So its an Android problem but its not the fault of the platform that it exists….Apple obviously has no reason to care about this and they know most of their users blame Android anyways and would never find fault with what they do so they get away with it even if using RCS would in fact make messaging their non-iPhone friends a better experience
Comment 1 reply, 24 recs
You may want to actually do some research on the history of the RCS protocol which is in fact a universal standard. Nobody is asking Apple to use Googles implementation of said protocal.
Comment 1 reply, 14 recs
I think you underestimate the power Apple wields over US carriers
Comment 7 recs
I don’t think the success of iMessage has much to do with Google not making a decent alternative. There are plenty of 3rd party alternatives which in fact are better than iMessage and exist across both platforms.
If a better messaging experience was all that was needed to remove iPhone users it would have already happened…..and it hasnt
Comment 2 replies, 75 recs
RCS is just a standard like SMS. iMessage supports SMS (a far worse and more insecure standard)
There is no reason why moving from SMS to RCS would be any heavier a lift for Apple to use as the fallback for iMessage
It’s an illusion of choice. By purposefully designing your system to cripple and/or make 3rd party alternatives worse, you essentially remove the option to use those 3rd parties. For the folks who would say "if you cant afford it then thats your problem" well…you can think of what you want about those types of people…there are plenty of them.
So sure, Apple leaves the choices (because if they actually removed them it would be easy to litigate them) but you use your marketshare of affluent western people to keep your users around since the best experience is within your walls (which is the fact because you make it impossible to be any other way).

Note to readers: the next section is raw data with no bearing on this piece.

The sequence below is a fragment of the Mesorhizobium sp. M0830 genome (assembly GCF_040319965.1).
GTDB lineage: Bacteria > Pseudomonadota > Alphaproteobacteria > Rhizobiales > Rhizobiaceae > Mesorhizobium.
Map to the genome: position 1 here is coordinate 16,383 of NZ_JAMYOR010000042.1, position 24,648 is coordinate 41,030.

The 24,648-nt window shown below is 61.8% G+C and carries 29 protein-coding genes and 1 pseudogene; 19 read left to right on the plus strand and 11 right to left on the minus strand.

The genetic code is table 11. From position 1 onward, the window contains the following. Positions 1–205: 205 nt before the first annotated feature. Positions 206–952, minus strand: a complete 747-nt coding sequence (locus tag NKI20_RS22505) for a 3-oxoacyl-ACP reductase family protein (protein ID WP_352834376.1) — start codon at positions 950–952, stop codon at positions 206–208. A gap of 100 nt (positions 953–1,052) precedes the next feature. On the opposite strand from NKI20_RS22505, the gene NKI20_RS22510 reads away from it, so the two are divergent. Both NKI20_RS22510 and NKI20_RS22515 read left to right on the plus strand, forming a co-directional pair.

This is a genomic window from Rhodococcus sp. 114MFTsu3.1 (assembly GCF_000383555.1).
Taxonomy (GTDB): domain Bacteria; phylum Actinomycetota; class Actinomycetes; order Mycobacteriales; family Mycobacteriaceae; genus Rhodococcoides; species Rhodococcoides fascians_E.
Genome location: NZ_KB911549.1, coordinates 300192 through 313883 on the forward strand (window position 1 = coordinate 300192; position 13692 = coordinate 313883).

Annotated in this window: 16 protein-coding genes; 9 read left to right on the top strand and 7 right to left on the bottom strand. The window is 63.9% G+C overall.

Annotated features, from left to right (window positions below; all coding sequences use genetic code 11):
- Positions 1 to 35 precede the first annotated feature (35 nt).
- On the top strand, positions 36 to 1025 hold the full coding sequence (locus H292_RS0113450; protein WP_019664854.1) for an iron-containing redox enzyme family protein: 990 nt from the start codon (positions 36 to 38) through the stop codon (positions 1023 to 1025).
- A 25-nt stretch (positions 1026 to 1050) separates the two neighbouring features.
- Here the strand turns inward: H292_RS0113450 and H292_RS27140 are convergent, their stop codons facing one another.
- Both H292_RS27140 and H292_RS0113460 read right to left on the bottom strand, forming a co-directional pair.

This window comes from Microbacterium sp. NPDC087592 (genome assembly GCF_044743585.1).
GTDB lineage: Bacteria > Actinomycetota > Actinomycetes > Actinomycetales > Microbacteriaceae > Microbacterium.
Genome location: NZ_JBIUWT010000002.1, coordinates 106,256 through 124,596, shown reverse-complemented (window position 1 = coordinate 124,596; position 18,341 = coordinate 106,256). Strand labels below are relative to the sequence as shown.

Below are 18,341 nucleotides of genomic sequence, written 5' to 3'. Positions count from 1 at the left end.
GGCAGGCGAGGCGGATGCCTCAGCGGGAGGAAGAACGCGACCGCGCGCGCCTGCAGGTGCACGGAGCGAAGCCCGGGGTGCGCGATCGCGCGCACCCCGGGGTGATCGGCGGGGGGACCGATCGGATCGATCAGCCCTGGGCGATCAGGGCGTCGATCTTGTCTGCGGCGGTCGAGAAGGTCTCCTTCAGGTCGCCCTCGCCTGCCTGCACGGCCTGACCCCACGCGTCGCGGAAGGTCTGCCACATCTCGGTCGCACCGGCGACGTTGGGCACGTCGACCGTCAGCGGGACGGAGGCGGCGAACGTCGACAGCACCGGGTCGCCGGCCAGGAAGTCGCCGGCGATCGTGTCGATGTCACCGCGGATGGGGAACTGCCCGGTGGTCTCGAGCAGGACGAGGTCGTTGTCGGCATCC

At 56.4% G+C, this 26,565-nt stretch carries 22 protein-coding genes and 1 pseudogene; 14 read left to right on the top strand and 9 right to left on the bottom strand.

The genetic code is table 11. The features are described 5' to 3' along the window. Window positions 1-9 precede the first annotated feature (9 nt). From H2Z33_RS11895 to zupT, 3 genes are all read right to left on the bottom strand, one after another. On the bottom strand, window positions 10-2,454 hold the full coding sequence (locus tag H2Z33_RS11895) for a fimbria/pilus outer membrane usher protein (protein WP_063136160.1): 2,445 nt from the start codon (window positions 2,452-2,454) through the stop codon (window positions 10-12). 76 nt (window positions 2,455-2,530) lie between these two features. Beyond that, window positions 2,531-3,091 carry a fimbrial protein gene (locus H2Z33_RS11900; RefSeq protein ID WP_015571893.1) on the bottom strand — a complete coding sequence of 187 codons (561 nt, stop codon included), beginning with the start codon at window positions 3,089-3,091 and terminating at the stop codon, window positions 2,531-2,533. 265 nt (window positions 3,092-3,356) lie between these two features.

If you don’t think Apple operates this way then I’m afraid you’ve been bamboozled by the greatest marketing company in history. This isn’t to say that all these companies don’t try to do this…cause they do. But Apple absolutely dominates the affluent western markets (by far the most valuable and influential) and so uses that power and influence (and an army of loyalists) to keep everyone from leaving.
I moved from Eero to Orbi’s and have been very happy. They are exceedingly more expensive especially when compared to sales that Eeros have but generally speaking for me have been higher performance with just about as easy a setup and as good if not a better app. You may even get away with less of them.
I still use Eero’s in another spot though and set them and forgot them so the app upsells dont bug me and for better or worse I am less concerned with what Amazon "could" do with the information they collect as others are.
Comment 1 reply, 2 recs
Would be nice if you could program which set of lights you want to be default but its nice to see it works if you say the room they are in. Love this feature even if accidents happen more often.
Comment 2 replies, 21 recs
I mean, are we surprised? The truth is he doesn’t care if customers are asking for it or if its a better experience. The goal is to sell more iPhones and making it better to chat with non-iPhone users means less iPhones.
Its no mystery that once they find a key wall keepign users in that they build it as high as possible. Horrible from a universal standards POV which generally speaking is worse for consumers since you remove choice but great from a business perspective, especially for a company like Apple who banks on loyalty above all else.
Comment 1 rec
I think this is largely based on usage. My fiber (1gb) gives me about 650mb on my wifi6 and streaming through that vs my old setup which got me 350-400mb is very obvious for me.
That said, I have several devices that stream and all I have is streaming..no cable/dish etc. I also have quite a few smart home devices and phones etc. If I was on 100mb wired which means maybe 50-60mb over wifi I would absolutely be able to tell the difference….in fact I would bet it is not usable for me and many other people who now depend on streaming.